Teaching about YouTube in the English Classroom

Last year, my school board unblocked YouTube so that we now have access to it in the classroom. What a Godsend that has been, especially if you teach Media!  My Media class did a unit on YouTube itself and it is a fascinating subject but one that defies easy definition.  I used as my source  Watching YouTube by Michael Strangelove.  Strangelove is a professor at UOttawa and the book gives the reader many things to think about.  Here is a summary of some of the facts from the book.  I used this with my class as a discussion point.

Private moments becoming public on YouTube

-50% of the blogs on YouTube are written by children or youths who reveal an astonishing amount of personal info. through their blogs

 -Family themed videos abound from the affectionate and positive to the highly negative which cover such subjects as drunkenness, fighting, sibling rivalry etc. For example, a video in which a boy films his mother yelling at his sister for seeing a guy she met on MySpace has been viewed over a million times with comments that are highly negative.

 -Sexuality is explored by children and teens.  Sometimes, words like rape are inserted in the title just to attract viewers.  Most of these topics are normally relegated to private life.

 –         people are transferring a private moment ( such as a family fight ) into a permanent public memory

–         the fact that the record is permanent means that some people may never get an opportunity to have a second chance, a new start  etc.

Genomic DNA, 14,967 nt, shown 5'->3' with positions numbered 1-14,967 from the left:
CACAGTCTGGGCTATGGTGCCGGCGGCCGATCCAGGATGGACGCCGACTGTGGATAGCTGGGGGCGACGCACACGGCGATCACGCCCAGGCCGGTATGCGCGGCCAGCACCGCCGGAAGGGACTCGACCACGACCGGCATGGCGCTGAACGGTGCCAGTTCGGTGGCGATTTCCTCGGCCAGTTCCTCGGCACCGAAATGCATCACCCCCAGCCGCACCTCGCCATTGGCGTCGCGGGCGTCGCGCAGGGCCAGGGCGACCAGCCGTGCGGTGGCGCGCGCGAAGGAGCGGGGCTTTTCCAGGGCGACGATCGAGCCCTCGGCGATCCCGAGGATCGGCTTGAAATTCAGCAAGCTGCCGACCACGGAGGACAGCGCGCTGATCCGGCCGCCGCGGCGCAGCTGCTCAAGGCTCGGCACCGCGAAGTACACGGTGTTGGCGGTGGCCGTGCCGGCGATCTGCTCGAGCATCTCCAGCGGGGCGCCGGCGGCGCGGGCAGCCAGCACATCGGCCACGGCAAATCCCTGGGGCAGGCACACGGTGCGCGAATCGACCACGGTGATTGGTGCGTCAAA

–         not only are employers viewing Facebook, Twitter and YouTube to research employees but individuals are researching possible partners in the same way.

 –        What is the effect of millions of viewings on our perceptions of an individual or on their perceptions of themselves?

– Social critics view the use of YouTube as a massive experiment in the construction of identity on the part of children

One of the interesting things that Strangelove does in the book is put the videos in categories and there are hundreds of these because YouTube creates instant copycats.  Here are some of these groupings:

http://youtu.be/P6dUCOS1bM0  A whole series of copycat videos on “Chocolate Rain”

http://youtu.be/xWBv522Eevg  a series of videos that take the same scene from the movie Downfall and add hilarious sub-titles.

http://youtu.be/i7QVbJnSPQE  The debate about God is endless on YouTube

http://youtu.be/vp-fAUTE4Qg  A vlog-one of the many video blogs that can be found.  People showing what they have bought also fits into this category

http://youtu.be/YjVKYzy4ek8  This is Fred who has his own YouTube channel.  He is a teenager who takes the persona of this little boy, Fred.  This episode has had 46 million views.  The whole series could be watched and studied because they are clever and insightful

http://youtu.be/Su1YLAjty-U  Flash mob proposal.  Flash mobs are extremely popular and they have brought proposals to new heights.  My favorite flash mob is this Polish version of One Day More from Les Miserables. ( I just love Les Mis)

There are many disturbing video trends as well.  One of these is the ProAna movement which is about anorexics discussing how they are going to lose more weight and showing their skeletal bodies.  These seem to have been removed recently by YouTube, probably because they got a lot of complaints.

My students and I spent quite a few hours watching a lot of YouTube and discussing the many issues that can arise from such public exposure of our everyday lives.  In the end, they all made their own YouTube video, either as a parody or a vlog.  They uploaded them and we watched them in class.

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